Obituaries

Richard J Bing

BMJ 2011; 342 doi: https://doi.org/10.1136/bmj.d209 (Published 12 January 2011) Cite this as: BMJ 2011;342:d209
  1. Ned Stafford
  1. ns{at}europefn.de

Cardiologist, composer, and writer who fled Nazi Germany

Medical research and composing music were two of the great pleasures of Richard Bing’s long life. And both pursuits, he believed, shared a similar goal. “Medical research and music have in common the drive to create,” he explained in short documentary film about his life, Para Fuera, commissioned by Microsoft and shown last year at the Sundance Film Festival. “The desire to create is really a desire to see something that has been invisible.”

Robert T Goldweber, a long time friend, said, “I believe music and medicine were two integrated parts of Richard’s life. He needed them both to exist.” Dr Goldweber, residency director at the department of emergency medicine at Huntington Memorial Hospital in Pasadena, said that Dr Bing was pleased when his papers were published but added, “I personally believe he was most thrilled when one of his pieces of music was played, whether in a European cathedral or in a church in Pasadena—or in his home.”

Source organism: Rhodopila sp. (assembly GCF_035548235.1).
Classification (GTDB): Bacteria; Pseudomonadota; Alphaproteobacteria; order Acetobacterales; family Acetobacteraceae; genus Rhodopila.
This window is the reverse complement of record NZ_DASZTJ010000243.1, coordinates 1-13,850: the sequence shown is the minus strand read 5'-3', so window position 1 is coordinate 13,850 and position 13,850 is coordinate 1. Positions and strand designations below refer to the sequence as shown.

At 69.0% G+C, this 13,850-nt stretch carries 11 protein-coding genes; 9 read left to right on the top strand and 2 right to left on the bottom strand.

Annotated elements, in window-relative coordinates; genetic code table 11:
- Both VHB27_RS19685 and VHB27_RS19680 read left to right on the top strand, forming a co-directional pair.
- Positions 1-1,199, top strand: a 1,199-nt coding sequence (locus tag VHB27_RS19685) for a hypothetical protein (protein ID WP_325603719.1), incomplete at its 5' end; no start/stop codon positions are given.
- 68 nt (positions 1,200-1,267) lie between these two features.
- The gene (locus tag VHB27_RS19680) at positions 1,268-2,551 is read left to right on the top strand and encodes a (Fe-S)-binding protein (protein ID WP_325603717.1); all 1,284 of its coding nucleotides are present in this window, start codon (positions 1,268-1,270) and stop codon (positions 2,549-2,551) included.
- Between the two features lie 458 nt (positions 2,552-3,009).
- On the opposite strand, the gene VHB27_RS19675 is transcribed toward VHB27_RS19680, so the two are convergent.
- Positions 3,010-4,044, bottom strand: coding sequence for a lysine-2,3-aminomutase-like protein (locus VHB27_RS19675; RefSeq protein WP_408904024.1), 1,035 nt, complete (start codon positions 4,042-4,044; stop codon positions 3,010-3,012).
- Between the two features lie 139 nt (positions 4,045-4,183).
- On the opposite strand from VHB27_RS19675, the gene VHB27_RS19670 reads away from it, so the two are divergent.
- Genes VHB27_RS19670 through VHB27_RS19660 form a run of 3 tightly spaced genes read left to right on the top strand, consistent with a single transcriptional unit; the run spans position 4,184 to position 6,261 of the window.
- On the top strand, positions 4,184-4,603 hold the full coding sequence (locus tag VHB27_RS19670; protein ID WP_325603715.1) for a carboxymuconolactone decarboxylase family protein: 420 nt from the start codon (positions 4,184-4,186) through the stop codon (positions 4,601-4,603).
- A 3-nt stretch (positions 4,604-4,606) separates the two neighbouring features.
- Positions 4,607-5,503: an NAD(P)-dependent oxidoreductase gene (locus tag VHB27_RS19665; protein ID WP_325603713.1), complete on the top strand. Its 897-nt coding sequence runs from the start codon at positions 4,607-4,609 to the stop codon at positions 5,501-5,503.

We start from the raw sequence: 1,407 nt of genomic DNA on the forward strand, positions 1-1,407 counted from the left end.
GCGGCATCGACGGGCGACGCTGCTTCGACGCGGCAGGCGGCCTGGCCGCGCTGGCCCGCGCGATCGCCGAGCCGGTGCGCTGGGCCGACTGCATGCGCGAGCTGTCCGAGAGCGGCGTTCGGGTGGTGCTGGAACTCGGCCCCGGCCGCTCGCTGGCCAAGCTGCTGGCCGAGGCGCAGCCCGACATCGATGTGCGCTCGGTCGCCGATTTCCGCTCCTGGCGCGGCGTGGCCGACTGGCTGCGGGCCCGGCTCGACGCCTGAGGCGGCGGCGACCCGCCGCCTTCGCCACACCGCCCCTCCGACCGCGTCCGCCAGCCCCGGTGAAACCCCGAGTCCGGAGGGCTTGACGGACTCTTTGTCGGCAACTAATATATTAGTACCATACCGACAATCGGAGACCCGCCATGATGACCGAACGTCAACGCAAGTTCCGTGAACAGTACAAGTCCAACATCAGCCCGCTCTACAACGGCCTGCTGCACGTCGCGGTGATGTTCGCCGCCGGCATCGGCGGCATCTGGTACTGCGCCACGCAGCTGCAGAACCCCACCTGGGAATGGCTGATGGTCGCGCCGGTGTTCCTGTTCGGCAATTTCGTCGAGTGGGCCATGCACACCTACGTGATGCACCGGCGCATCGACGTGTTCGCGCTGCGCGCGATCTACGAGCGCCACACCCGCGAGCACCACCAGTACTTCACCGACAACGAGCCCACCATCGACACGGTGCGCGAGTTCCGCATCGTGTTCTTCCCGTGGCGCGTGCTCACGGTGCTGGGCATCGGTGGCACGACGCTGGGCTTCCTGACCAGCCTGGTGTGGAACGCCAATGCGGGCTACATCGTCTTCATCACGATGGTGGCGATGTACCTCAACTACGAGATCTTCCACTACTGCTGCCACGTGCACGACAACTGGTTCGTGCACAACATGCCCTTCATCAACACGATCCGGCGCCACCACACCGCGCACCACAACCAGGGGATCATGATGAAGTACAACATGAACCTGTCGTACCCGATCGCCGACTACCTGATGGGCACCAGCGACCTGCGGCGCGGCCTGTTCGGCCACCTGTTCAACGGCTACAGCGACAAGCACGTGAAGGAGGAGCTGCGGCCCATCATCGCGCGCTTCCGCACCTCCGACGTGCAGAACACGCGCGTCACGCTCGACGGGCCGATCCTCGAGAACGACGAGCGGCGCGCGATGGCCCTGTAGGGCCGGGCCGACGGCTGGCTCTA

But while Bing composed more than 300 musical scores, he wrote more than 500 research papers, the first in 1938 for Science magazine, a thrill that solidified his desire to pursue medical research. By the late 1940s, working alongside the globally renowned cardiologists Alfred …

View Full Text

Sign in

Log in through your institution

Free trial

Register for a free trial to thebmj.com to receive unlimited access to all content on thebmj.com for 14 days.
Sign up for a free trial

Subscribe